Ueber die Korperlichen und geistigen Eigenthumlichkeiten der Verbrecher [review-book]

1890 American Journal of Psychology  
Known as the Early Journal Content, this set of works include research articles, news, letters, and other writings published in more than 200 of the oldest leading academic journals. The works date from the mid--seventeenth to the early twentieth centuries. We encourage people to read and share the Early Journal Content openly and to tell others that this resource exists. People may post this content online or redistribute in any way for non--commercial purposes. Read more about Early Journal
more » ... ntent at http://about.jstor.org/participate--jstor/individuals/early-journal--content. JSTOR is a digital library of academic journals, books, and primary source objects. JSTOR helps people discover, use, and build upon a wide range of content through a powerful research and teaching platform, and preserves this content for future generations. JSTOR is part of ITHAKA, a not--for--profit organization that also includes Ithaka S+R and Portico. For more information about JSTOR, please contact support@jstor.org. 231 231 231 PSYCHOLOGICAL LITERATURE. PSYCHOLOGICAL LITERATURE. PSYCHOLOGICAL LITERATURE. negro; extreme liberty without the control of the white man brings him back almost to the ancestral savagery. The negro kills with little or no premeditation; is sure to obey the sesual appetite; is seldom guilty of infanticide or any atrocious suppression of descendents. 'rhe negro i8 very tolerant, has few needs which oblige him to struggle; is contented, if he can be lazy. The Hindoos are isolated from the Creoles, but not in castes; their offences show a certain degenerative refinement in motive or execution; they will not submit to tflranny of masters; debauch, adultery and jea]ous rivalries involve them in their worst offences they learn skill and foresight, and are almost professionals in crime. Creolian and Hindoo criminalities conserve their own ethnic and sociological characteristics. 'l'he author concludes this study in criminal ethnography by giving a detailed enumeration of measurements and observations to be made in the anthropological study (properly speaking) of colonial criminality. De la Crimxnalite en France et en Italie; etude medtco-legale. DR. ALBERT BOURNET. Paris, 1884. pp. 153. The author is a pupil of Lacassagne. The book is important as treating of the statistical criminology of France and Italy. The following are some of the general conclusions:-1. In France criminality has more than tripled; this increase is due especially to the modifications of legislation; crimes against the person have varied little, but rather increased than diminished. Corsica, where crimes are still very frequent, is a veritable disturbing element. Crimes against property are diminishing. 2. In Italy crimes of blood are three times more numerou3 than in France, and murder is six times as frequent. 3. Assassination is on the increase in France, while in Italyit is diminishing; yet it remains twice as frequent as in France. 4. There is a notable diminution in poisonings in both countries, the number being the same in the two countries. a. Violations and crimes against chastity are infinitely less frequent in Italy. In France these crimes are increasing at a frightful rate, especia]ly among children. 5. In France lnfanticide is twice as frequent as in Italy; while parricide is twice as frequent in Italy as in France. Abortion is about the same in both countries. 7. In France and Italy the law of antagonism between suicides and crimes of blood is manifest; in lRrance suicide has been constantly increasing, especially in the army, where it has doubled within the last ten years. Ueber dte ZorperEtchen und getstigen Exgenthumlxchketten der Verbrecher. DR. V. HOLDER. Archiv fur Anthropologie, Januar, 1889. The writer gives a short survey of facts taken from his varied and extensive experience as guardian ot the insane and administrator of penal justice and prisons. His craniological remarks and his distinctions between insanity and criminality are especially valuable. Though many characteristics are common to the insane and crimina], one is not justifiedin doing away with freedom of will; for crimina]s are not sick, like the insane. It is impossible from cranial asymmetries to conclude as to psychical characteristics. Physical signs of degeneration indicate nothing further than the presence of a tendency to psychical degeneration. It is scarcely a pardonable error to consider every man with these characteristics as a predestined criminal, as some of the Italian school would do (Garofalo). The great influence of occupation, education, poverty, rough-handling and misery is self-evident. In such cases, where the tendency has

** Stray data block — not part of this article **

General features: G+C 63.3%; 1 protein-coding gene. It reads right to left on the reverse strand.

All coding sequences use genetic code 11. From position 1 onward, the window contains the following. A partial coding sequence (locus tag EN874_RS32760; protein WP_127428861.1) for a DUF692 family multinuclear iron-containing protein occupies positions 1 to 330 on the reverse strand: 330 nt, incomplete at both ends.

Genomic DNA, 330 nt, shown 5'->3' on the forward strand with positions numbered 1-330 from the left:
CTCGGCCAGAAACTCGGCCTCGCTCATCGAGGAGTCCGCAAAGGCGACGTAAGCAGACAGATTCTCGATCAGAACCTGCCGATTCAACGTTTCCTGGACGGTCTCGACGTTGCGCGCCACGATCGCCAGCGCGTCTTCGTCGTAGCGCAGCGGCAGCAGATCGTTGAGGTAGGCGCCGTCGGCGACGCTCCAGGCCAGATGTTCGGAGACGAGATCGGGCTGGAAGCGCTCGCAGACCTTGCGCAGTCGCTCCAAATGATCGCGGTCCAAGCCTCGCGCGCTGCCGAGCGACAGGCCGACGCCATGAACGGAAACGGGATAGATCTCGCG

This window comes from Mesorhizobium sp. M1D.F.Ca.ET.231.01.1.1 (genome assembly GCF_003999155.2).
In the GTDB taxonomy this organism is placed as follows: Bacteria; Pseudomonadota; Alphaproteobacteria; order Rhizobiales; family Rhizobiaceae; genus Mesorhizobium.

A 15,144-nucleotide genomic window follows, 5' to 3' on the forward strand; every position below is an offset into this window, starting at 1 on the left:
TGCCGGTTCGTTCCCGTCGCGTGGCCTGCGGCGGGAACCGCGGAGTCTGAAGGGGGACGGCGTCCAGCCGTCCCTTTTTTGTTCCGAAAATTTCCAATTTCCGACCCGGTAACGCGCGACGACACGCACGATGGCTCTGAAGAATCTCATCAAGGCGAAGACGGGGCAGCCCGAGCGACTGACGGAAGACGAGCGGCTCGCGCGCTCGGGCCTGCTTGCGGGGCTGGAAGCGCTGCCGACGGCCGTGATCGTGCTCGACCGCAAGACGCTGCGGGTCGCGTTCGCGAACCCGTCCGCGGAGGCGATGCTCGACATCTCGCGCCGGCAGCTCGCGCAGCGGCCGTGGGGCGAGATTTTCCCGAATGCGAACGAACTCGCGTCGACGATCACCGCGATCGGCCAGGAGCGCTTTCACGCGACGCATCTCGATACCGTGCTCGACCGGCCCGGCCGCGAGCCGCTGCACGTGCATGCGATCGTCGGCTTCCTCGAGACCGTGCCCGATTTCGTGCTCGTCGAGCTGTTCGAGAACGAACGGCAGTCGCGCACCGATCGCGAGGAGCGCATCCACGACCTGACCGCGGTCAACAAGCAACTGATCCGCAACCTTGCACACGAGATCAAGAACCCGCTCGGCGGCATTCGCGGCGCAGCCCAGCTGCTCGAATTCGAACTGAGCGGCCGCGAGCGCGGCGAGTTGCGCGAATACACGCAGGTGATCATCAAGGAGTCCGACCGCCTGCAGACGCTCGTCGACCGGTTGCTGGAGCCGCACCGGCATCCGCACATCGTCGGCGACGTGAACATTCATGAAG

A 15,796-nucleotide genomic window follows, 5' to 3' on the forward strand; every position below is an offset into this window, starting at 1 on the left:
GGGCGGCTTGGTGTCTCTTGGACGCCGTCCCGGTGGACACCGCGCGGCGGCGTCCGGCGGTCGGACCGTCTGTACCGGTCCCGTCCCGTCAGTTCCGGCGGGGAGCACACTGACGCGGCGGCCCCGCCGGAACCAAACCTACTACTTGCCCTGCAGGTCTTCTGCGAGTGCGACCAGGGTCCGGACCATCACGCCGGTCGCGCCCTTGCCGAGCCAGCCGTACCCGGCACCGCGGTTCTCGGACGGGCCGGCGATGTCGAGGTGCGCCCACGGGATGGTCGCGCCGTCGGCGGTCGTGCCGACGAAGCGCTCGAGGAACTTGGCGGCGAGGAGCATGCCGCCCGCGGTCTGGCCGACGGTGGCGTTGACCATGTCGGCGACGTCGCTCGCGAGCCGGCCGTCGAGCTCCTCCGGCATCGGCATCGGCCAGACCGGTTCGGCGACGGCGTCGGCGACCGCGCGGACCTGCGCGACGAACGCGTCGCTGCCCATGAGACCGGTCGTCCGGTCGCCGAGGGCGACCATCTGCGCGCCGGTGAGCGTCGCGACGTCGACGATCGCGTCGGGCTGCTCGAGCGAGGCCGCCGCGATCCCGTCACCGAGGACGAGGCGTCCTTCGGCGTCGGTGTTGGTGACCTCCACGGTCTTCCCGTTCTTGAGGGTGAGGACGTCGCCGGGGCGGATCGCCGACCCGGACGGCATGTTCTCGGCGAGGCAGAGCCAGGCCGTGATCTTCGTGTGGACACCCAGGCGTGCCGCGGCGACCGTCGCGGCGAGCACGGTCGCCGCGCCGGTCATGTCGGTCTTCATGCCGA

doi:10.2307/1411131 fatcat:foys5wltdnctxhid4ab5giivqu